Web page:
Blogs & Comment

Pet sales, municipal rules, and social responsibility

Toronto has banned the sale of 'puppy-mill' puppies, a product with consequences far beyond their owners.

Toronto’s city council has just told an entire category of retail stores that they must only sell second-hand goods. No, the move isn’t some ‘green’ initiative aimed at encouraging recycling. It’s an animal-welfare edict, a move to force pet stores to sell dogs and cats sourced exclusively from “shelters, rescue groups or people giving up animals for free.” In other words, no more puppy-mill puppies or kitten-mill kittens are to be sold in Toronto.

See the story here, by Carys Mills for the Globe and Mail: Toronto Council bans pet shop sale of dogs, cats, unless they come from shelters.

The motion was passed unanimously, with all councillors bravely taking a pro-puppy stand. And it’s not surprising to see unanimity, even regarding a restriction on commerce, when that restriction can plausibly claim to protect not just helpless animals, but customers (including children) too.

One interesting point about this is the focus—both legal and ethical—on retail. Regulation (in this and many other cases) has, in principle, three possible targets: producers, consumers, and retailers. Council has chosen to focus on retailers—rather than, say, pass rules about how dog breeders should operate. Partly that’s a matter of jurisdiction: the municipal government has some authority over how business is conducted within its territory, but no jurisdiction over production processes at puppy mills in far-flung rural locales. But it’s not just a matter of jurisdiction: enforcement can be a lot more efficient when it can focus on just a handful of retail outlets. Retailers are the intermediaries between producers and consumers, and so they’re effectively gatekeepers. That makes them a good target for regulation, but it also means that as crucial links in the flow of ‘product’ (i.e., pets, in this case), they have power—and with power comes responsibility.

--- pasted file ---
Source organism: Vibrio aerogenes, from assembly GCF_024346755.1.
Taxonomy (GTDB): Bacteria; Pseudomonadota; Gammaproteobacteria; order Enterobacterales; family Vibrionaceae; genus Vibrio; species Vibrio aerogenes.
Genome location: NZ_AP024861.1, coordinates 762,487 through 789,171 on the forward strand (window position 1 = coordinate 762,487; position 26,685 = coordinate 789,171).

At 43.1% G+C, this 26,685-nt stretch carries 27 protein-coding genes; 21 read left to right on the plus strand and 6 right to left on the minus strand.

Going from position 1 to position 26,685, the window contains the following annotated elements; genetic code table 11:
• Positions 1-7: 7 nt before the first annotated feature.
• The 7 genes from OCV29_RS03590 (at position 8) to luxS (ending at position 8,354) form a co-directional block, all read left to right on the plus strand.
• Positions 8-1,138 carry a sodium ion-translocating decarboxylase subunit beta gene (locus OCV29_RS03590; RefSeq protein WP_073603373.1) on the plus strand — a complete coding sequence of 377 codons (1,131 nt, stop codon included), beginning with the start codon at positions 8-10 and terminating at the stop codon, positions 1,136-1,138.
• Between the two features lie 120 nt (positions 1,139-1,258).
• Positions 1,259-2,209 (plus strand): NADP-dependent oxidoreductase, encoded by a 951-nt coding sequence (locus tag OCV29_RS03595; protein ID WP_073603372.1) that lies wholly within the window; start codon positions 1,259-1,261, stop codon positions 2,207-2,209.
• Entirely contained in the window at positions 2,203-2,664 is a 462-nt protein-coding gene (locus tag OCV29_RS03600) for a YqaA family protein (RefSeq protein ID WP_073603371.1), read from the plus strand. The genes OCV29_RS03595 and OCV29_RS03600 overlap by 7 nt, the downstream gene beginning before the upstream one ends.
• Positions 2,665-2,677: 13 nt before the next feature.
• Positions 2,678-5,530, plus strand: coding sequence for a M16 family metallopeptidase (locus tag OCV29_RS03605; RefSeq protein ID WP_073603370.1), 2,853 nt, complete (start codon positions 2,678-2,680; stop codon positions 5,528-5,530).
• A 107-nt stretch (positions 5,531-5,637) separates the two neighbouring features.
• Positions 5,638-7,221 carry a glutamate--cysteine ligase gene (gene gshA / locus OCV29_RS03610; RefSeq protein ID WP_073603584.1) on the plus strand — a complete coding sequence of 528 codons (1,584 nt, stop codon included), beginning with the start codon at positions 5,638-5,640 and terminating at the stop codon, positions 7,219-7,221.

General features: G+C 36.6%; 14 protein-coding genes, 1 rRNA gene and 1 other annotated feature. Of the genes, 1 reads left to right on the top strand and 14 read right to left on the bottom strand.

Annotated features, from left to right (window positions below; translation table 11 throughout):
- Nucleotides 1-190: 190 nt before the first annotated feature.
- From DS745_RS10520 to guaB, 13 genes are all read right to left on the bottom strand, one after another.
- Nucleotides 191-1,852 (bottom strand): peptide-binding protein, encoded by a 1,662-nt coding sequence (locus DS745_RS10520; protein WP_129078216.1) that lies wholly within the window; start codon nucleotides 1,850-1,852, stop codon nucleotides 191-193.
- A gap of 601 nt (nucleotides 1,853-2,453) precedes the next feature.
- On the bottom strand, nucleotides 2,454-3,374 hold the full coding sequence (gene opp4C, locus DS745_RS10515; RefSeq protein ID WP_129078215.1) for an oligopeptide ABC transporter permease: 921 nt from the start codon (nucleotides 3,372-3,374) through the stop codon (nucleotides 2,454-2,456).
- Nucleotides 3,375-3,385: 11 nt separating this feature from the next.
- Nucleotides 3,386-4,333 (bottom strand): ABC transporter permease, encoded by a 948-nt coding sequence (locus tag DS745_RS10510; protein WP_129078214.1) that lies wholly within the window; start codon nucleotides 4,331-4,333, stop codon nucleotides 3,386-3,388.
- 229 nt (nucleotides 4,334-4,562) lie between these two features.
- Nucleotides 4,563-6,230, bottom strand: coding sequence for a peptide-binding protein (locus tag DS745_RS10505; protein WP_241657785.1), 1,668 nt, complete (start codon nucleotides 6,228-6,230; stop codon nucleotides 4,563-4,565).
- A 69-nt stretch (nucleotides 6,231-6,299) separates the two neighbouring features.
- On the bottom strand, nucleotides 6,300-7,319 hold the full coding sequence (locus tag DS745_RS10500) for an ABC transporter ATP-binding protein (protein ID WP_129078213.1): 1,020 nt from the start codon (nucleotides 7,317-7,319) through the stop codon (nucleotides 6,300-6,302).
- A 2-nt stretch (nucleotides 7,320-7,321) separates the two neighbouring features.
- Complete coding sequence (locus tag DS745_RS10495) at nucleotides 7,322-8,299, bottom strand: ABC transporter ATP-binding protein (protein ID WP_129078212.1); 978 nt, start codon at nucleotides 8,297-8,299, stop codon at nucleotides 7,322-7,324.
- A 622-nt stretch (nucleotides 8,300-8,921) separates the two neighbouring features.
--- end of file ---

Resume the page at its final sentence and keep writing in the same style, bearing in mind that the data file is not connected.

The other interesting point here has to do with the public good. The sale of a pet is notoriously likely to result in ‘externalities’—that is, to have an effect on people not party to the transaction. Poorly-socialized puppies may grow into dangerous dogs. Unwanted dogs and cats may be abandoned, turning into social nuisances, and straining municipal resources such as dog-catchers, bylaw enforcement officers, etc. Unhealthy pets may transmit communicable diseases to other people’s pets. So the policies and practices that a pet store follows affect the interests not just of customers and suppliers, but of society at large. In other words, we see here good examples of that subset of ethical issues that truly are about the social responsibilities that businesses have.